Downside of Diversity

Many times I am asked about how we became so diverse at Mosaic. People seem so intrigued by the fact we have 80 different nationalities along with diversity generationally and socio-economically. One of the issues I was always like to point out is that creating and living within a diverse community is challenging. Reaching, befriending, and connecting with others is incredibly worth the challenge and the effort, but there is a downside to diversity.

According to the article “Downside of Diversity” in the Boston Globe: “The greater the diversity in a community, the fewer people vote and the less they volunteer, the less they give to charity and work on community projects. In the most diverse communities, neighbors trust one another about half as much as they do in the most homogenous settings. The study, the largest ever on civic engagement in America, found that virtually all measures of civic health are lower in more diverse settings.”

If we have any doubt of the struggle towards diversifying our lives, just notice the increase in hate crime all around us (8% increase in 2006). Just as our cities and states become more diverse (whether we want them to or not), people choose to become more isolated, more nationalistic, and more anti-others-who-are-different.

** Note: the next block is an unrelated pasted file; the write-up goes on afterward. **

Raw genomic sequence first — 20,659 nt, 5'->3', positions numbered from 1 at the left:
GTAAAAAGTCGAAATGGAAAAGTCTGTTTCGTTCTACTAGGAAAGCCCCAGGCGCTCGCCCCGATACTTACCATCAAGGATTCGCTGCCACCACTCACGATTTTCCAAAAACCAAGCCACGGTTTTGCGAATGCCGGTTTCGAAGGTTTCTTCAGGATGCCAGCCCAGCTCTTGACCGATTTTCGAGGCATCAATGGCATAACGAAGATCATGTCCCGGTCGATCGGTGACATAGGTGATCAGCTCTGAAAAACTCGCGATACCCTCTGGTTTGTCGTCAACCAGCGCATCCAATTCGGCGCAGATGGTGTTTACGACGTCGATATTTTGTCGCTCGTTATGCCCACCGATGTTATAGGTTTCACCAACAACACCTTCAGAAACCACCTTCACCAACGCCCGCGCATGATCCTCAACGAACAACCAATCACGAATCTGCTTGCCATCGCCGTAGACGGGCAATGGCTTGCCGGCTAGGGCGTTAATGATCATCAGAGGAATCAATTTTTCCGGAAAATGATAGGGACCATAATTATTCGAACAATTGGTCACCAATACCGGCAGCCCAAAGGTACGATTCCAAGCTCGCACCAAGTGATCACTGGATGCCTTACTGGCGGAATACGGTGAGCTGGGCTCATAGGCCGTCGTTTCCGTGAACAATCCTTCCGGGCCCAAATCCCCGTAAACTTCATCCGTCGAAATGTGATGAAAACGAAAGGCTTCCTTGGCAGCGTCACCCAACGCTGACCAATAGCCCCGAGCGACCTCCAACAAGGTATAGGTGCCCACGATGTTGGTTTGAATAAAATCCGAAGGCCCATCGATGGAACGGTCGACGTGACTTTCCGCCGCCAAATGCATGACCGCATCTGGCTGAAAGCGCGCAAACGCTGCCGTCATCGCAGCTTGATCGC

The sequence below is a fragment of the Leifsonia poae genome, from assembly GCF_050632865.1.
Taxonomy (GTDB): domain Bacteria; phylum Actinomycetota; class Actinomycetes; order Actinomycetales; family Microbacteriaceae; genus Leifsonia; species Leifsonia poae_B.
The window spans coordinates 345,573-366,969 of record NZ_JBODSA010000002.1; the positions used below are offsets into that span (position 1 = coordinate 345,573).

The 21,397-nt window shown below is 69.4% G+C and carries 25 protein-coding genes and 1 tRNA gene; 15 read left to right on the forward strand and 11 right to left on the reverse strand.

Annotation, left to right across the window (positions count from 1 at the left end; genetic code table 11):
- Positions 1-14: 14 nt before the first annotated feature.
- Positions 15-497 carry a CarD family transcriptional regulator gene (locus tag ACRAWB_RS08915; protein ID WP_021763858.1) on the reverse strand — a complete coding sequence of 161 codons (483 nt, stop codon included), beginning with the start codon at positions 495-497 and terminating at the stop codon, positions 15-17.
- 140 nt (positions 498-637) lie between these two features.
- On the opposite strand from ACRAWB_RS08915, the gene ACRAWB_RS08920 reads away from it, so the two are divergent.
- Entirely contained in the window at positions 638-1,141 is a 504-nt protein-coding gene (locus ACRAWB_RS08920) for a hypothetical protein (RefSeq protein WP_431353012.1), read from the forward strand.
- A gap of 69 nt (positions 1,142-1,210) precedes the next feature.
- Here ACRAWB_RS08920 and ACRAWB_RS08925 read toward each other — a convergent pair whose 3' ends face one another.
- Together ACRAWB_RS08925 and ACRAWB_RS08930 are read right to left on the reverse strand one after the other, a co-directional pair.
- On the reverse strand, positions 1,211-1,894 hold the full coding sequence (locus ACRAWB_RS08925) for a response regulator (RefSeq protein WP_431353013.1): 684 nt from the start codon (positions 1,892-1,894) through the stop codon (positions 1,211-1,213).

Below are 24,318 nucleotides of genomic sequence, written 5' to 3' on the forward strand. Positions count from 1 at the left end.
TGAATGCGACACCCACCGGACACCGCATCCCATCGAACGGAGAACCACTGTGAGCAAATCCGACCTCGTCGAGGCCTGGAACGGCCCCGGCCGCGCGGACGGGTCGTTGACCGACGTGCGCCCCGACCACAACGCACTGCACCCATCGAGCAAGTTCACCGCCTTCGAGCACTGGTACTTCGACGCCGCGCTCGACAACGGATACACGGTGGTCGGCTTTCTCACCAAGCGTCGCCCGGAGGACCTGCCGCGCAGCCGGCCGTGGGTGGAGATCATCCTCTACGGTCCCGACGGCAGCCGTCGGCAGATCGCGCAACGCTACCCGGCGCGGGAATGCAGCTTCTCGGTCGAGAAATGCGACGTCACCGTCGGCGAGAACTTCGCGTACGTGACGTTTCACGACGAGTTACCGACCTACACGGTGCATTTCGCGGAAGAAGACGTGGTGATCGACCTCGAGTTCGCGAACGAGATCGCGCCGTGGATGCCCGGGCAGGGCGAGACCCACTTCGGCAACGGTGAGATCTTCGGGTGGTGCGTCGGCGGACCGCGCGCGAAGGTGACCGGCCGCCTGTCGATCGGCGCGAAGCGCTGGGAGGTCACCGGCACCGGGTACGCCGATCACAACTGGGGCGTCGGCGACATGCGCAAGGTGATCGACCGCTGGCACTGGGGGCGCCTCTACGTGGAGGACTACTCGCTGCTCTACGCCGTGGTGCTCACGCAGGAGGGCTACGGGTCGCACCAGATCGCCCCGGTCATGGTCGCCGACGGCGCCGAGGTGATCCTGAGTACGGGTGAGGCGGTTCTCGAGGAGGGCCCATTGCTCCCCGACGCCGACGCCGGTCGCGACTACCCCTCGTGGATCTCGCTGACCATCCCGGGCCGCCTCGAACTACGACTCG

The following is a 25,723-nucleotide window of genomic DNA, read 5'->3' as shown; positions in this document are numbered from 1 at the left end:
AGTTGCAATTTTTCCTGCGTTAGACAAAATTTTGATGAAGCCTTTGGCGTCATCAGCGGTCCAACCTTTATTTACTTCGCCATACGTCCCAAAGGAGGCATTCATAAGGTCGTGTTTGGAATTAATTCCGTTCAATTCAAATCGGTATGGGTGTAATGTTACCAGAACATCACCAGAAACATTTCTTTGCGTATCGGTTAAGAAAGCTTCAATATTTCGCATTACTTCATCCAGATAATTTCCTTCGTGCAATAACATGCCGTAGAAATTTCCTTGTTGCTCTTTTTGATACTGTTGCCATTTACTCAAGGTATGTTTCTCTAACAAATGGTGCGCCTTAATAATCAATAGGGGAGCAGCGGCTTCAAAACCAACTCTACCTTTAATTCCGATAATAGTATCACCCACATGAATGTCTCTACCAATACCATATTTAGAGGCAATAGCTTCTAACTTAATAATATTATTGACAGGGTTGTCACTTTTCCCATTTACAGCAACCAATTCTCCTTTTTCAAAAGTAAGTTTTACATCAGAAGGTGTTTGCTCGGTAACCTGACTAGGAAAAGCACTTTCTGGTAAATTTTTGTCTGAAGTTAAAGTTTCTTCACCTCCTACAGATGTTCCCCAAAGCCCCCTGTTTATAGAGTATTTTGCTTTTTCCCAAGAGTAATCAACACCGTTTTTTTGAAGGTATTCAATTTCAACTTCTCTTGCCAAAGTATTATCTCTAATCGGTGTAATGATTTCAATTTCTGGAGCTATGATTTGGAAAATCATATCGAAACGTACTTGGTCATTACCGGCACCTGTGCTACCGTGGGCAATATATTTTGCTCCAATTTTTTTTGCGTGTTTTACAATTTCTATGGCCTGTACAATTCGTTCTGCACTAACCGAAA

Ultimately, the study as reported from the Boston Globe goes on to mention the long-term benefits of a more diverse society and that we can speed up the process with “meaningful interaction across ethnic lines.”

Once again, the time-tested and yet most difficult solution to our relational challenges sounds like developing friendships with others who are different than us.

Showing 2 comments
  • cathi

    wow, eric, thanks for the authenticity.

    My defined passion is in diversity – my most recent mental drippings have been birthed out of a recent paper on transcultural adoptions and the implications on ethnic and cultural identity. I’m curious as how much a family/community/church is able to unravel the “downside of diversity”, as it were, and help promote this as a family identity rather than a crutch or hostile response to critical nationality.

    thanks again for the well written, well sourced thoughts.

  • Rusty

    That is very interesting stuff. As the leader of a very diverse church, it brings to light many of the issues we are facing. Great insight.

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